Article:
Love & Hip Hop: How Music Has Shaped My Relationships
By Jaylin Paschal
Hours of my childhood were spent lying beside my father on our living room floor listening to music. I've answered countless random rap trivia questions; mastered the art of picking individual instruments out of a beat; learned all of the great producers. I've proven myself on the aux cord and I've watched more Hip Hop documentaries than you'd believe. I’m accustomed to falling to sleep to the bass vibrations that shake the house, as my father plays music in the basement. I've dug through crates of vinyls looking for hidden gems, have alphabetized and maintained my dad’s album collection, and have developed a relentless, undying respect for the album. Nodding my head is as natural to me as blinking. I try to rap over elevator music. My upbringing has instilled this Hip Hop-oriented lifestyle in me. It's safe to say that I'm not an enthusiast by choice but by default. And since this enthusiasm about the phenomenon is practically a character trait for me, it acts as a foundation of many of the relationships in my life.
My boyfriend rapped. Raps? Rapped? It's whatever. He manages syllables and controls language almost too casually. He makes it look easy. And beyond the literal aspect of him being a drummer, constantly tapping or making a beat, he operates in a rhythmic manner. Comfortable and consistent. I knew I liked him the second time I met him, at a Kendrick Lamar concert. It was pouring rain, in the most laughably cliche way. It was October, so I was freezing. He did what he could to help keep me warm, but not in the gross-just-looking-for-a-reason-to-touch-you-or-make-a-move-way. In a way that convinced me he genuinely cared about my warmth. We shivered and rapped and danced and laughed and marveled and that was our night. So it was us, the cold, and Kendrick that made up one of my favorite memories. And concerts have been a thing for us since, seeing local artists and Anderson .Paak together, and him buying me KYLE tickets for my birthday. There's not a single album I can listen to without thinking about him, and there's not a single album I love that I don't want to listen to or experience with him.
My best friend is my best friend because of Hip Hop. We’re moving away from each other, 455 miles to be exact, and I know that it’s going to be music that maintains our friendship. He’ll send me something about Kodak Black and we’ll whine about Kanye West. He’ll say something about “real rap” and I’ll say something about “real rap” and we’ll decide that we hate the term “real rap.” He’ll try to convince me a XXL cover was good or bad, and I’ll disagree just for argument’s sake. We’ll discuss the greats. We’ll list one of the worst as a great, because we’re petty. He’ll beg me to listen to someone’s mixtape and I’ll send him every rapper-related joke that pops onto my timeline. Miles apart, Hip Hop will be the space we share, just like it’s always been.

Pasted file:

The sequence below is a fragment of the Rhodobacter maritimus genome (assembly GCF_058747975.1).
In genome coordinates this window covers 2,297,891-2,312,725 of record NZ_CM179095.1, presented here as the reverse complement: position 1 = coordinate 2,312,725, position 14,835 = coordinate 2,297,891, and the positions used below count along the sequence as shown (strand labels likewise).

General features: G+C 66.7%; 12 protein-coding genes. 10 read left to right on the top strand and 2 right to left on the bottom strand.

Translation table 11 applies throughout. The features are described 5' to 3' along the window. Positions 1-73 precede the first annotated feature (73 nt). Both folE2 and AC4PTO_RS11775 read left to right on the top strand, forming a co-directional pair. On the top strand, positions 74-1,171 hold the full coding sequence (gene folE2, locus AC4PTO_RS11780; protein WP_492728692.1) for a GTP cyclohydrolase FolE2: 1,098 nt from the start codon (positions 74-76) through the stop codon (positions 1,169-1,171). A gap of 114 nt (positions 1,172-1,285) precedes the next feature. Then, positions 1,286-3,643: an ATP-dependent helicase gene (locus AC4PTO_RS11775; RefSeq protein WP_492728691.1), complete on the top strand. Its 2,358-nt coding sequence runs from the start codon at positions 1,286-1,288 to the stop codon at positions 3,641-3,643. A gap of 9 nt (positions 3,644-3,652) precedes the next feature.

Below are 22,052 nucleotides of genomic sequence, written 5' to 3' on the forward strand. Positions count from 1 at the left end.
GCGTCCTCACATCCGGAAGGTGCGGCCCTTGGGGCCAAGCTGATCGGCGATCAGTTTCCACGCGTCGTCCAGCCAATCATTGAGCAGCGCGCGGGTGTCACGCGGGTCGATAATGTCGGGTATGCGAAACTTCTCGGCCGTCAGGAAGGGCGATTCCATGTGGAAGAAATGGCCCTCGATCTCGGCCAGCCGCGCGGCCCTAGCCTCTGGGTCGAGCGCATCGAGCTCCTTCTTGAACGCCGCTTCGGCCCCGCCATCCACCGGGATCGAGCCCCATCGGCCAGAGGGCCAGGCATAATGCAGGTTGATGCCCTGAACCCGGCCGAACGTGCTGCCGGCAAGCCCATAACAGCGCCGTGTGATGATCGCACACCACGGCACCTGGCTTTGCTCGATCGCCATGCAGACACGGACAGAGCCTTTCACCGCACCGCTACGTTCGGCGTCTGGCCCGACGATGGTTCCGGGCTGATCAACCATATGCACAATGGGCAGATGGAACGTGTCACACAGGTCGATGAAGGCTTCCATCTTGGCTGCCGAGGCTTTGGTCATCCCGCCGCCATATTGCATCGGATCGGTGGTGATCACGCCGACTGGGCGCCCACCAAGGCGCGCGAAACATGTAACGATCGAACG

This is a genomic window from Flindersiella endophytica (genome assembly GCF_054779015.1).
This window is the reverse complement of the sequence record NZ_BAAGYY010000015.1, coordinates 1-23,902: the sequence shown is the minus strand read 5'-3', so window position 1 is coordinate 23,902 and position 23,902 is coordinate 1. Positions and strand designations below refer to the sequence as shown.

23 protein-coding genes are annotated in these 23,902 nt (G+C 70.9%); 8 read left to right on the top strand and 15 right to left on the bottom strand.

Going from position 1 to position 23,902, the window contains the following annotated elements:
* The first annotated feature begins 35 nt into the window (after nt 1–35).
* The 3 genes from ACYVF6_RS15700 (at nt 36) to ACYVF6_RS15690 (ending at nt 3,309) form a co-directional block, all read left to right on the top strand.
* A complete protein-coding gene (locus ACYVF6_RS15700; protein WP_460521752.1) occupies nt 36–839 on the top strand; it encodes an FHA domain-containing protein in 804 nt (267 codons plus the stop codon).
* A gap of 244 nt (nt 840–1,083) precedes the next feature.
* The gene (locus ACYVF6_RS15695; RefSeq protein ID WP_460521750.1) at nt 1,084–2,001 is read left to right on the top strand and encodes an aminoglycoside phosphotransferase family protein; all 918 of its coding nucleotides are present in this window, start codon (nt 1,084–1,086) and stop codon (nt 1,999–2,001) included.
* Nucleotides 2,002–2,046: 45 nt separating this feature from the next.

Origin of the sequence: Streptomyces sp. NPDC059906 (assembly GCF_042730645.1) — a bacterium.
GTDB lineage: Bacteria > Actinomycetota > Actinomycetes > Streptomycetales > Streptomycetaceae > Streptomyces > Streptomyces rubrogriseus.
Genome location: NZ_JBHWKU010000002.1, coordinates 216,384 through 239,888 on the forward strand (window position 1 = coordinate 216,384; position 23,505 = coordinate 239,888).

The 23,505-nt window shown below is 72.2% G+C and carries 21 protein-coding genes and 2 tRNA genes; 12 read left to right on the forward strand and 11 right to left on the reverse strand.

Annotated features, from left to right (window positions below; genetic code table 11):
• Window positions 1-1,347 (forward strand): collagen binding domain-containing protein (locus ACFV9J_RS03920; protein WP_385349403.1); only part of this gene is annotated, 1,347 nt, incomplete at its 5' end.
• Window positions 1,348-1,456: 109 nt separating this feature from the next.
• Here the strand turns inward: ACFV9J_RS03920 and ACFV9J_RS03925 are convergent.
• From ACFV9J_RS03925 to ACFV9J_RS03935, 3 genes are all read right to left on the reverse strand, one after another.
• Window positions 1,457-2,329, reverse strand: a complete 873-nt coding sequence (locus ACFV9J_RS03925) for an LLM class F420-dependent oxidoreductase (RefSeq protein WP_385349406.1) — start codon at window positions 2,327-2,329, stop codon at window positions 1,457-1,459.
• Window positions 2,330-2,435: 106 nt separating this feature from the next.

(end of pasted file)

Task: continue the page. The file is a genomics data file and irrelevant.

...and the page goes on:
My sister and I almost fell out because of Hip Hop. Well, more specifically because of Kendrick Lamar. And well, “fell out” is a bit extreme. Long story short, she rated To Pimp A Butterfly a seven. Our favorite thing to do is butt heads. Like all sisters, we bicker over clothes and bathroom counter space, but our favorite and most epic battles are over music. Most recently, we disagreed on where Anderson .Paak’s Malibu fell on the list of projects of 2016. Again, her rating was far too low to be tolerable. Although we debate--thoroughly and impressively, I might add--our conversations about music strengthen our bond. At the end of the day, we find a song on shuffle that we can both bear to listen to, or even that we both love, and in that moment, we’re inseparable.
My favorite memory of my mama is her rapping the lyrics to A Children’s Story by Slick Rick a capella. I was maybe nine or ten, and had never heard the song before, so I believed her when she told me she was freestyling. Afterall, she freestyled around the house all the time, and would spit goofy rhymes while she was combing my hair. It seemed practical enough. She was just having a really good session that day, in my fifth grade mind. It wasn’t until I was fourteen that we died laughing when it came on the radio and the jig was up.
In the intro I mentioned my dad a couple of times, who is inarguably the largest contributor to my passion for Hip Hop. In some ways, everything in this piece is about my father. He settles all debates; carefully chooses which album the household will listen to, or which song will play next. Oftentimes, he has the final say-so. To me, an album can only be a 9.9, at most, if he didn’t like it. A Hip Hop historian of sorts, his music library is extensive. His cd’s, which I may or may not have stolen, make my long car rides all the more bearable. When I was fifteen, and really got into music, I was told by almost everyone how much I was like my father. And as much as I’d like to shrug that off and deny that influence, he has shaped my taste and introduced me to more music than anyone or anything else. I discovered so much sound and rhythm by following the voice of “This is what I listened to in high school” and “I think you’d like this.” Hip Hop, for us, is more than a shared interest, but one of the ways I connect to him the most.
I could go on, telling about how Hip Hop has managed to mold all of my significant relationships. It somehow has been at the core of my life, allowing me to grow and forcing me to grow, in order to have more personal, meaningful interactions with others. It has been a determinant in deciding who I am and deciding who I am to other people.